Towards the end of 2017, these domains started to lose momentum, so we will have to wait and see what Google has in store for dictionary websites in 2018.
Domains that lost out in 2017 also saw bigger drops in Google’s mobile index than on desktop. At the start of the year, desktop and mobile visibility were often around the same, yet as the year progressed, many domains – even though they had mobile versions – saw much greater losses on mobile than on desktop. For example, tv.com’s mobile visibility was 41% below its desktop visibility as the year closed, for perezhilton.com it was 42% lower and allmusic.com had a mobile visibility 43% below its desktop performance.
Our analysis of 2017’s best performer shows that investing in high-quality content that perfectly serves the user intent is a great way to be rewarded with top search engine rankings. One highly noteworthy development this year: about.com is history. The internet pioneer of yesteryear, with its archetypal content farm, has been on the downward spiral for several years now. The domain often had many texts on the same topic with a similar format: max. 300 words, not very useful, optimized for a highly specific (long-tail) keyword phrase.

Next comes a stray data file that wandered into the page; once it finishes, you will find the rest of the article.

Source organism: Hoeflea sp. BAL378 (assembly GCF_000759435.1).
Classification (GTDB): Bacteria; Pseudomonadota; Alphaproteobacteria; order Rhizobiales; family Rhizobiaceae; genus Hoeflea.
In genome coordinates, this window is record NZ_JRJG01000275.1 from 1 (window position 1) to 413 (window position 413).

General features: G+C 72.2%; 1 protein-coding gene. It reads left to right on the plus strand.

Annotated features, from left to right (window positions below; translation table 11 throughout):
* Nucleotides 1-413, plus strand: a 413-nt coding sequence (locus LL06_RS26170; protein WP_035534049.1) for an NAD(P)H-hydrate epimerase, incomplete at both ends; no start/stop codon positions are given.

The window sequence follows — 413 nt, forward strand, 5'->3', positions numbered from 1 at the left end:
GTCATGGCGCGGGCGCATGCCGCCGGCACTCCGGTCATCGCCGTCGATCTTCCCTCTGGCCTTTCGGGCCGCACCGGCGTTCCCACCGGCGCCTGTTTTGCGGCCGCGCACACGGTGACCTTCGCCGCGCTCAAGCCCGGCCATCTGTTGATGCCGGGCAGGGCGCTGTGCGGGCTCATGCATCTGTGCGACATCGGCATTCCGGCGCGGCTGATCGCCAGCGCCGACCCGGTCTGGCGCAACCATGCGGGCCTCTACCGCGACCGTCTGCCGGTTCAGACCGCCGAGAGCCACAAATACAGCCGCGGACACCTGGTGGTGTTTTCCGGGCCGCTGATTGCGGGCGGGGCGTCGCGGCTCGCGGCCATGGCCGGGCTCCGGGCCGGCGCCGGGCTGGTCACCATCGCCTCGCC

Now: A succesful relaunch and split into five separately branded vertical sites has been completed. The new sites include Verywell (Health), Lifewire (Tech), The Balance (personal finance), The Spruce (home and food) and ThoughtCo (education). And the new umbrella brand is now called dotdash.com.
The pale blue line shows how about.com’s Visibility falls and ultimately disappears. The other lines show that each of the individual verticals is on course to reach the visibility of the old site. On their own! In total, this means five times the visibility of the old about.com. Congrats about.com, ahm dotdash.com. Great job in diversifying and creating a better user and content experience.
The post Google Giveth and Google Taketh Away: Winners & Losers of 2017 appeared first on Searchmetrics SEO Blog.